A biography is a curious thing. Why does a biographer choose a subject? A life-long passion? I’ve read one other Rampersad biography – that of Jackie Robinson. In a certain way, there’s a need for a biography of Robinson. His life had meaning beyond its simple chronology. But why Ralph Ellison? Okay, perhaps he wanted to write a biography of a writer, but why Ellison and not Wright or Hughes (I now see that he did write a 2-volume bio of Hughes)? Had those already been done? I’m not sure.
I think some of the choice had to have been based on the great unanswered question of Ellison’s career. Why just the one novel? But when I try to unpack that question, I run into trouble. Why is just one novel – especially one as monumental and well-received as Invisible Man – such a bad thing? Then I learned about just how much non-fiction Ellison produced (and, during certain periods, had to produce for the sake of an income). Are novels somehow more important than non-fiction? There were other demands on his time. Conferences and symposiums and teaching assignments and boards and social clubs galore that he both wanted and needed. Should I shift the question? Why couldn’t he ever finish the novel (measured, for one interviewer, at 19 inches of manuscript pages)? Would he be the first to have had a great success in his first time out and then had trouble following up? I’ve read many second novels that would have been better off being left in the desk drawer.
Writing a biography requires being something of a psychologist then. What about his childhood, his relationship with women (too often, cringe-worthy), his race and the time period he lived in made him the man he became? And how, if at all, does this connect with his unwillingness / inability to finish the second novel? Rampersad is a great and careful writer, if sometimes a bit too detailed. The constant use of dates sometimes served to remind me of just how little progress I was making in the book. I would have liked an author’s note on why he chose to name one woman Ellison may have had an affair with (Rampersad thinks not) and not name one he did have an affair with. I also found myself drawing a connection that I wish Rampersad would have at least considered. Given that he was so often called to be the expert in certain situations – a safe representative of his race – is it any wonder that he grew increasingly didactic and overconfident?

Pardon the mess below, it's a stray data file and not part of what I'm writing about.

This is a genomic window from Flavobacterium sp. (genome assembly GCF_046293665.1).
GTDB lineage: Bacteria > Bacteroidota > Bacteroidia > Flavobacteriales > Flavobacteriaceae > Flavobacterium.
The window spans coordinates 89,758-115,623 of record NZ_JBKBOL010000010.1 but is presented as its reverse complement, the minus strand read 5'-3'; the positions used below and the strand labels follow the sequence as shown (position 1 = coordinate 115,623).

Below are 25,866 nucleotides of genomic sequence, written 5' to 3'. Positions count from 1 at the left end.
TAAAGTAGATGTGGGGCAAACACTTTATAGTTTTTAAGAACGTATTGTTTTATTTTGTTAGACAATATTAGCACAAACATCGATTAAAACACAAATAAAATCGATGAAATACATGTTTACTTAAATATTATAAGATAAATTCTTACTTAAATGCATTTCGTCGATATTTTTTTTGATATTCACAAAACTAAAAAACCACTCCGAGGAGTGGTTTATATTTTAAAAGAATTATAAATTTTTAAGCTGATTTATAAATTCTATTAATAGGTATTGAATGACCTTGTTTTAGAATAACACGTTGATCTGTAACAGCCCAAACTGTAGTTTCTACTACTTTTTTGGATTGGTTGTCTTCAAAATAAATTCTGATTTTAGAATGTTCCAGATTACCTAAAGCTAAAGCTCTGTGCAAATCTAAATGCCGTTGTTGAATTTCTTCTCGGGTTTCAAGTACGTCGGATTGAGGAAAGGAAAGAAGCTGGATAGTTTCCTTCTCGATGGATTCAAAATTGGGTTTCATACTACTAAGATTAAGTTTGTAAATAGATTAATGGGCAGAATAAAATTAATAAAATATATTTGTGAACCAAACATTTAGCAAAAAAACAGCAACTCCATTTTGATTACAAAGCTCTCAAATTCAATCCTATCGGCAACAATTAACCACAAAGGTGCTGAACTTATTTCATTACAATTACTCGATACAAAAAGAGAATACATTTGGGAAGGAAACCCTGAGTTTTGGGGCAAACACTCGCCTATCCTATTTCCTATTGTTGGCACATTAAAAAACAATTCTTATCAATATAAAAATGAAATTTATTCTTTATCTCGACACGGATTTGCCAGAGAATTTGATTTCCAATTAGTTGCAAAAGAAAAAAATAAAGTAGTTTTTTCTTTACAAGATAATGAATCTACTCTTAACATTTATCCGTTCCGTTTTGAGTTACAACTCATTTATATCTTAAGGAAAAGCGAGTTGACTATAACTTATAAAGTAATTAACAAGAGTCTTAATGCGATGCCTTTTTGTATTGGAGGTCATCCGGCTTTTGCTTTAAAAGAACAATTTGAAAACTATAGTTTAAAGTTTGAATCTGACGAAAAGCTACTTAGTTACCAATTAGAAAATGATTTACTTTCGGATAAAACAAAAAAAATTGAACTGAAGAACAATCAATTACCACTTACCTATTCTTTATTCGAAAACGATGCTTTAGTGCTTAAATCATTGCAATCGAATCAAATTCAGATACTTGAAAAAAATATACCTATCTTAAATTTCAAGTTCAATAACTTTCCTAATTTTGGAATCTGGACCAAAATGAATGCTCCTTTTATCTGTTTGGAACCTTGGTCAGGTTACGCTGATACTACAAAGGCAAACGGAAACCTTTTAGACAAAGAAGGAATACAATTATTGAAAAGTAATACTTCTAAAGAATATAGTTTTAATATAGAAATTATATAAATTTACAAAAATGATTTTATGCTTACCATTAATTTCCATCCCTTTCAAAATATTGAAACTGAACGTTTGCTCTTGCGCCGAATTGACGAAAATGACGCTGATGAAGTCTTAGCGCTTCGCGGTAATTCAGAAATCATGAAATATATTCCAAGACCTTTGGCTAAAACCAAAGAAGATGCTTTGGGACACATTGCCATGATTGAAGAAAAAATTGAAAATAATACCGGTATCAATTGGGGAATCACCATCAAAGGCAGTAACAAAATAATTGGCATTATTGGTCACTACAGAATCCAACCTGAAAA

Is Ellison’s life a case of someone surviving long enough to see his ideas redeemed – his very Americanness was his way of understanding the world, especially during the turbulent times. That was his lens, and that and the arts are what he saw as responsible for the progress in race relations that was made during his lifetime. Where others burned out or were assassinated, his song remained the same, often at the expense of his relationship with those who came after him.
Like others, I was often hypnotized by Ellison, his ideas, his writing, his style. His argument for hanging on to the word “Negro” during the 60s just blew me away. He was well-read, well-traveled, and he helped invent public television.
A thought-provoking if slightly overly long book. I’m still unsure about whether to try Juneteenth. I’d like to find some of his essays instead.